Earthworm poop can predict past climates
Earthworm poop could provide a window into past climates, allowing scientists to piece together the prevailing weather conditions thousands of years ago, researchers say.
London: Earthworm poop could provide a window into past climates, allowing scientists to piece together the prevailing weather conditions thousands of years ago, researchers say.
A laboratory study by scientists from the Universities of Reading and York has demonstrated that balls of calcium carbonate (small lumps of chalk-like material) excreted by the earthworm Lumbricus terrestris - commonly known as lobworms or nightcrawlers - maintain a memory of the temperature at which they were formed.
This means that calcite granules, commonly recorded at sites of archaeological interest, have the potential to reveal important information about past climates which could be used to enhance and benchmark climate change models, according to the study published in the journal Geochimica et Cosmochimica Acta.
"These chalk balls will allow us to reconstruct temperatures for specific time intervals in which they were formed. Reconstructions like this are interesting for archaeologists, because they give a climatic context to their finds," said lead author Dr Emma Versteegh from the Department of Geography and Environmental Science at the University of Reading.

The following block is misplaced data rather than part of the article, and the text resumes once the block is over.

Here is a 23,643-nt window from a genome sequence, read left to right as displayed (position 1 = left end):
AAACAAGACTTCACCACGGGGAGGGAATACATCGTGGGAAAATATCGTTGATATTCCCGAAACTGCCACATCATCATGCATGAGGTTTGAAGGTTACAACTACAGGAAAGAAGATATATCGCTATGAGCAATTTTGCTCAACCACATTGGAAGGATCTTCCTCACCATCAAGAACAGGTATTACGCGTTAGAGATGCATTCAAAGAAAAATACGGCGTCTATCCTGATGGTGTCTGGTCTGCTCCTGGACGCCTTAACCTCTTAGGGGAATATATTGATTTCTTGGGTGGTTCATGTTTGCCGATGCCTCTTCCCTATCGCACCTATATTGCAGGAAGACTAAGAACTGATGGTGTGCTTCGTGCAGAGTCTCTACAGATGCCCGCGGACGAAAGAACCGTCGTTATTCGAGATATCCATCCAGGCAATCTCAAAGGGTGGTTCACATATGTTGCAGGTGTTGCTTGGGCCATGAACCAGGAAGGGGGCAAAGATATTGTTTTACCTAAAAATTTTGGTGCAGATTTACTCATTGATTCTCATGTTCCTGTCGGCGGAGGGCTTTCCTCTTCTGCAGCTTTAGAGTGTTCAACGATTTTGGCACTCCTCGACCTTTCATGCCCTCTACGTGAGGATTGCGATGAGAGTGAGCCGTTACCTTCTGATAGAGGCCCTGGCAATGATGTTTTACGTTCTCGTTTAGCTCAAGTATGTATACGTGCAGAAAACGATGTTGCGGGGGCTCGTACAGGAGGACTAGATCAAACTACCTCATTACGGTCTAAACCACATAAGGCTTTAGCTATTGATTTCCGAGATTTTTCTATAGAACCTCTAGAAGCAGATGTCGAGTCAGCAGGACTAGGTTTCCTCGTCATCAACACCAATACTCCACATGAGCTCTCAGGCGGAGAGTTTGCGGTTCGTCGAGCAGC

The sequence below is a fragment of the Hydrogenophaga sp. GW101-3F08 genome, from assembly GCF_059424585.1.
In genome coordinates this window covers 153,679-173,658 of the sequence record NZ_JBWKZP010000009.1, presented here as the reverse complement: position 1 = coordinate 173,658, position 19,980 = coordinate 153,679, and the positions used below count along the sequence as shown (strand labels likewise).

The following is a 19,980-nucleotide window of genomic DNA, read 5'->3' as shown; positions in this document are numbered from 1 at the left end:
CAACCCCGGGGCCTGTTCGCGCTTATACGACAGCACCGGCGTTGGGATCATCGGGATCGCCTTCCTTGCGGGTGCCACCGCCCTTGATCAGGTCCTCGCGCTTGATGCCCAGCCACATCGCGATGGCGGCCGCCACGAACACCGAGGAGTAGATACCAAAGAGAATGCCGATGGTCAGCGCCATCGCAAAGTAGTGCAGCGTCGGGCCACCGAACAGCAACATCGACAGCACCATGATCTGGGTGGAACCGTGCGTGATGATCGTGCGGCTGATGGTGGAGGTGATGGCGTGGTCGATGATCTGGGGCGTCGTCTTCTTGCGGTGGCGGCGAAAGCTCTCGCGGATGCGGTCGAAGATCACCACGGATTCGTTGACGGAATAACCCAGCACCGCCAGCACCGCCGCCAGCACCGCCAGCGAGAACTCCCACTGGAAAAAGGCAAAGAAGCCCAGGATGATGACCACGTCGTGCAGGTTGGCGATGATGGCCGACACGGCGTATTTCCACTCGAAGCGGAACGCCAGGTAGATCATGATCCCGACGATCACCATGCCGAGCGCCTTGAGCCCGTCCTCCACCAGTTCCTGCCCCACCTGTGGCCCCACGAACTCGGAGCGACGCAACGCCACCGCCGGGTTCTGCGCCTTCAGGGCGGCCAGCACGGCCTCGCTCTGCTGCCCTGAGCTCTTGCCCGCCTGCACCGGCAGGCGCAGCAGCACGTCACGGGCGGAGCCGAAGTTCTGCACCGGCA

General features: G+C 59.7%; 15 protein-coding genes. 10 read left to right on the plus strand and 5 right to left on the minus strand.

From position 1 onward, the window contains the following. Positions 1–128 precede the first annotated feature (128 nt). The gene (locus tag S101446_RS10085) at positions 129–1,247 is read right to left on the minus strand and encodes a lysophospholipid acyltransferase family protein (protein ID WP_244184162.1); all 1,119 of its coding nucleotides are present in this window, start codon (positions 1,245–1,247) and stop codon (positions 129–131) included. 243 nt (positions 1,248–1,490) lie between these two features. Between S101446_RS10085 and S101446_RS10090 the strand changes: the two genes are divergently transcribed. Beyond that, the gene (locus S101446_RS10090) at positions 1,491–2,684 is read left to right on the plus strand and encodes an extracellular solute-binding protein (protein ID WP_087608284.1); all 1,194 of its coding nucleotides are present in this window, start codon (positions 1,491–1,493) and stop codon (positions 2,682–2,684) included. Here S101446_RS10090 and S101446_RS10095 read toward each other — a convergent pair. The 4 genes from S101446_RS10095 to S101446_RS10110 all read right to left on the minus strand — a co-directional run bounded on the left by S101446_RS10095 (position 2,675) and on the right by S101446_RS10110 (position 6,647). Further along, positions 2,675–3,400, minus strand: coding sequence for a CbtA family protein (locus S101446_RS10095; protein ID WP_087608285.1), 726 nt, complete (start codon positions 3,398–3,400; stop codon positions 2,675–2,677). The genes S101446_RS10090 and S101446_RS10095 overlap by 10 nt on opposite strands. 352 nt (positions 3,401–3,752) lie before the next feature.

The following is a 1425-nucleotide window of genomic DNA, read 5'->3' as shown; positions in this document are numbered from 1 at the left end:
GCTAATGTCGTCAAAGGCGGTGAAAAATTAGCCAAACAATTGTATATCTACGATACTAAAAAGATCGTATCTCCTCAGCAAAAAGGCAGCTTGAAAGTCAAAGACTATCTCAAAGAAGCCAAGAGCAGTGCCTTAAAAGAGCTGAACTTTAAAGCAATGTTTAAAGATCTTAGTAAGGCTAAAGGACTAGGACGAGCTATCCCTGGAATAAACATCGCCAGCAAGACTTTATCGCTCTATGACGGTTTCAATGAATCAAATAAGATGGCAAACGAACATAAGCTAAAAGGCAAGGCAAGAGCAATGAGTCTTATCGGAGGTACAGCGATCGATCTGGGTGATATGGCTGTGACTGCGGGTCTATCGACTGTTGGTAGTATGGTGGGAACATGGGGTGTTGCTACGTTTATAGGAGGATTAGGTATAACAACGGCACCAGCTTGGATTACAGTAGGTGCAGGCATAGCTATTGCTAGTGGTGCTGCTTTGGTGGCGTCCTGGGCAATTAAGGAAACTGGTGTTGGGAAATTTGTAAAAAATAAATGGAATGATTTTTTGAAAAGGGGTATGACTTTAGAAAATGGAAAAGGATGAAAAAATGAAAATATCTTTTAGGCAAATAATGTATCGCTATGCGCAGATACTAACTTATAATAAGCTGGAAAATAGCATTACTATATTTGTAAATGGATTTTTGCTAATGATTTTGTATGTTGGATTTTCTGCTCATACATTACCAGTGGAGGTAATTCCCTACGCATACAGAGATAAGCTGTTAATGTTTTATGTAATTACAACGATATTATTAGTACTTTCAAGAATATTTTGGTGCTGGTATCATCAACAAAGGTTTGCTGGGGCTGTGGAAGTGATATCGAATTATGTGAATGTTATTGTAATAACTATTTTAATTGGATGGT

"More importantly, climate proxies are the only means we have to study climate beyond the instrumental record, which only goes back about 150 years.
"This knowledge about past climates is of vital importance for developing and benchmarking climate models that make predictions for the future. Many different proxies already exist, but no proxy is perfect, or is available in every location, so it is good to have many different ones," Versteegh said.
The study involved keeping modern-day Lumbricus terrestris at different temperatures, then carrying out isotopic testing on the calcite granules excreted. This successfully demonstrated that the granules remembered the temperature at which they were formed.
The researchers are now gathering samples from archaeological sites dating back thousands of years in preparation for isotopic testing.
"We believe this new method of delving into past climates has distinct advantages over other biological proxies. For example, we believe it will work for the full seasonal range of temperatures, whereas methods such as tree rings, do not `record` during winter," said Dr Stuart Black, from the University of Reading`s Department of Archaeology.